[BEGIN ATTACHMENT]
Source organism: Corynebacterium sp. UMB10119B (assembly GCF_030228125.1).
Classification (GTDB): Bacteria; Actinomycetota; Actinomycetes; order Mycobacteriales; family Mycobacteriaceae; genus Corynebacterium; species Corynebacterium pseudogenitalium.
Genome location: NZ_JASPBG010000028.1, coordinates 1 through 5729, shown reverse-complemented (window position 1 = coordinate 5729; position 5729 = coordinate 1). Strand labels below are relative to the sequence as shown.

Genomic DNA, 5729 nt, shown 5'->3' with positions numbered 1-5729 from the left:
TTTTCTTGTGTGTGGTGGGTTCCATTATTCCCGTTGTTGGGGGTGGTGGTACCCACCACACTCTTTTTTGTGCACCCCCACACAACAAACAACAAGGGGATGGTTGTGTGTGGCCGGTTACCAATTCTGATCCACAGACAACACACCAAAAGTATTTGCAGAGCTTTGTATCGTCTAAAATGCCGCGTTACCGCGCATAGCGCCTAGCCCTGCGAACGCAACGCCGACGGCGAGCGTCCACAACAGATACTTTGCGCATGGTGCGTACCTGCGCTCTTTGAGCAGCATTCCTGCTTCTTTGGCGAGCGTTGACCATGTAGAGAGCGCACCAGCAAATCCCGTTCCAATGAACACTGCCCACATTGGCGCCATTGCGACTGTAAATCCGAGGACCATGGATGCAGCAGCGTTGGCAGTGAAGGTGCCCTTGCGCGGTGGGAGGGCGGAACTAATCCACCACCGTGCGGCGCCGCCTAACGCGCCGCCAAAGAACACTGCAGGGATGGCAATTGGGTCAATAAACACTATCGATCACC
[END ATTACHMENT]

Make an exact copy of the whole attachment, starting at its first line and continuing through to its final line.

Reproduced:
Source organism: Corynebacterium sp. UMB10119B (assembly GCF_030228125.1).
Classification (GTDB): Bacteria; Actinomycetota; Actinomycetes; order Mycobacteriales; family Mycobacteriaceae; genus Corynebacterium; species Corynebacterium pseudogenitalium.
Genome location: NZ_JASPBG010000028.1, coordinates 1 through 5729, shown reverse-complemented (window position 1 = coordinate 5729; position 5729 = coordinate 1). Strand labels below are relative to the sequence as shown.

Genomic DNA, 5729 nt, shown 5'->3' with positions numbered 1-5729 from the left:
TTTTCTTGTGTGTGGTGGGTTCCATTATTCCCGTTGTTGGGGGTGGTGGTACCCACCACACTCTTTTTTGTGCACCCCCACACAACAAACAACAAGGGGATGGTTGTGTGTGGCCGGTTACCAATTCTGATCCACAGACAACACACCAAAAGTATTTGCAGAGCTTTGTATCGTCTAAAATGCCGCGTTACCGCGCATAGCGCCTAGCCCTGCGAACGCAACGCCGACGGCGAGCGTCCACAACAGATACTTTGCGCATGGTGCGTACCTGCGCTCTTTGAGCAGCATTCCTGCTTCTTTGGCGAGCGTTGACCATGTAGAGAGCGCACCAGCAAATCCCGTTCCAATGAACACTGCCCACATTGGCGCCATTGCGACTGTAAATCCGAGGACCATGGATGCAGCAGCGTTGGCAGTGAAGGTGCCCTTGCGCGGTGGGAGGGCGGAACTAATCCACCACCGTGCGGCGCCGCCTAACGCGCCGCCAAAGAACACTGCAGGGATGGCAATTGGGTCAATAAACACTATCGATCACC